1. Have formal controls and procedures to confirm models function as intended.  

This involves maintaining a written validation policy that includes conducting an independent validation of modeling results before launching products as well as periodically thereafter. Implement procedures regarding testing, approval and documentation of changes to models to ensure model development is controlled,3  and follow up on internal audits by adopting or updating policies and procedures reasonably designed to address identified risks.

2. Develop a formal policy regarding when the portfolio manager can trade on a discretionary basis outside the model results.  

The policy should require that a portfolio manager’s discretion to depart from model results must be defined, monitored and documented. If the portfolio manager can depart from the model results, do not represent in disclosures that the product is “emotionless” or “free from manager bias” or that “decisions will be made as dictated by the model.”

3. Inexperienced personnel must be provided guidance, training, and/or oversight while developing models and confirming they work as intended. No one should be an island.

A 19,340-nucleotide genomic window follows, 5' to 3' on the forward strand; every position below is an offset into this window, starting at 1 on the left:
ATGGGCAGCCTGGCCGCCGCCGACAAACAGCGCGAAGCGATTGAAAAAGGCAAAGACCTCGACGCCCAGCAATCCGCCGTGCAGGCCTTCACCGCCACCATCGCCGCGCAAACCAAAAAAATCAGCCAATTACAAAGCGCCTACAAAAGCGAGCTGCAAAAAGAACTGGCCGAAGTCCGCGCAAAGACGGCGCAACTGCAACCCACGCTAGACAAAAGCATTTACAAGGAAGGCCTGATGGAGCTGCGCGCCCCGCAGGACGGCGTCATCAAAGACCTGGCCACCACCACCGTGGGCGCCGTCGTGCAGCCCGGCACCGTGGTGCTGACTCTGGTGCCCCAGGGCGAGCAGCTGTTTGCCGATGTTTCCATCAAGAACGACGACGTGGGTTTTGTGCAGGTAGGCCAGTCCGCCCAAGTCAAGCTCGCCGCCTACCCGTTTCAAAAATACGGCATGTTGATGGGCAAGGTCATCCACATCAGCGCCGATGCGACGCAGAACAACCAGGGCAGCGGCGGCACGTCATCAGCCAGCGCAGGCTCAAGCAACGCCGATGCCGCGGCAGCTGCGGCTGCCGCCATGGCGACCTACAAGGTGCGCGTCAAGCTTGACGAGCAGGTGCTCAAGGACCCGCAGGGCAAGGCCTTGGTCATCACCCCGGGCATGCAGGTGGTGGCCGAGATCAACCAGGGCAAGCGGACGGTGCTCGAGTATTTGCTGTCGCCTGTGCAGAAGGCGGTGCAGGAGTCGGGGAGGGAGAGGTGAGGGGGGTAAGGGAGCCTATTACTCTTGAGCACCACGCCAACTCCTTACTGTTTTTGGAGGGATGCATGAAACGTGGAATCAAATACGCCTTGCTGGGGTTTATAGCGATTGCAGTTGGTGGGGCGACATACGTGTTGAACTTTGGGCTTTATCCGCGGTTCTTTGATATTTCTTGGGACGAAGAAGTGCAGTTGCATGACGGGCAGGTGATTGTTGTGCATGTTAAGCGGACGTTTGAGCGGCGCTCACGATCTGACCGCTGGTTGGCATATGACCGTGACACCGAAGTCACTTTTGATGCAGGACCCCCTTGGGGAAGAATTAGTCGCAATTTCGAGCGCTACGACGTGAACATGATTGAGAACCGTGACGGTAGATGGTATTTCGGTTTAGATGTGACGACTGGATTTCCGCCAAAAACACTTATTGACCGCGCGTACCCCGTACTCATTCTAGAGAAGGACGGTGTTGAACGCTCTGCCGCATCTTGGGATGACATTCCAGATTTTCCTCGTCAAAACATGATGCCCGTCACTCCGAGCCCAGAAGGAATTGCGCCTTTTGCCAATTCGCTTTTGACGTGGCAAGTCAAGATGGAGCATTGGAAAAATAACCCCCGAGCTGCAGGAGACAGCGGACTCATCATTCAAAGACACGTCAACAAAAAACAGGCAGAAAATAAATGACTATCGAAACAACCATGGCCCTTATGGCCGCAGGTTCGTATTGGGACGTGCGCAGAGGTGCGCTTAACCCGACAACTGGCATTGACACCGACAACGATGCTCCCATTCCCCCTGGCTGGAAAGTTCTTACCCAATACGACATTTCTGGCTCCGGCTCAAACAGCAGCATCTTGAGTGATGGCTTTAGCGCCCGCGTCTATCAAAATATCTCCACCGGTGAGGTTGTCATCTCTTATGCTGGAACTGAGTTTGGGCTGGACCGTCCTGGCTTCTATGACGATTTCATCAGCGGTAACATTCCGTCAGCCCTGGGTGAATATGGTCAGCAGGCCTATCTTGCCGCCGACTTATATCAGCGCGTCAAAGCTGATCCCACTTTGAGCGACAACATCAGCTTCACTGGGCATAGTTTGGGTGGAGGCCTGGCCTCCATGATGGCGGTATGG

There should also be a business continuity plan in place to ensure back-up personnel with sufficient knowledge and involvement are available to adequately administer the model when key personnel are unavailable.

4. Implement procedures to ensure necessary disclosure.  

Disclosures should include (i) the person(s) involved in the day-to-day management of the model (and if such person(s) is inexperienced, disclose that fact as well); (ii) that the success of the model depends in part on the portfolio manager; (iii) risks associated with the use of models; and (iv) material changes to the model, discovered errors and the discontinued use of models that don’t function. 

5. Finally, do what you say will do.  

Do not be asleep at the switch and ignore your responsibilities, especially those you have expressly agreed to carry out.

Additional Resources
For a more in depth conversation on the SEC’s recent focus on internal controls and disclosures under the Investment Advisers Act, we invite you to join Dorsey & Whitney LLP’s Private Funds Symposium on September 26, 2018.  One of our six discussion panels will focus on Private Fund Investment Adviser Regulation and Enforcement. For more information, please contact Genna Garver and Kimberly Frumkin.

1 In the Matter of Aegon USA Investment Management, LLC, Admin. Proc. File No. 3-18681 (Aug. 27, 2018). 
2 This represents a summary of the charges and findings most pertinent to the lessons learned for use of quantitative models.
3 See also In the Matter of AXA Rosenberg Group, LLC, Admin. Proc. File No. 3-14224 (Feb. 3, 2011) (finding a violation of Rule 206-4(7) in part because the adviser “failed to conduct sufficient quality control over the coding process before putting that model into production”).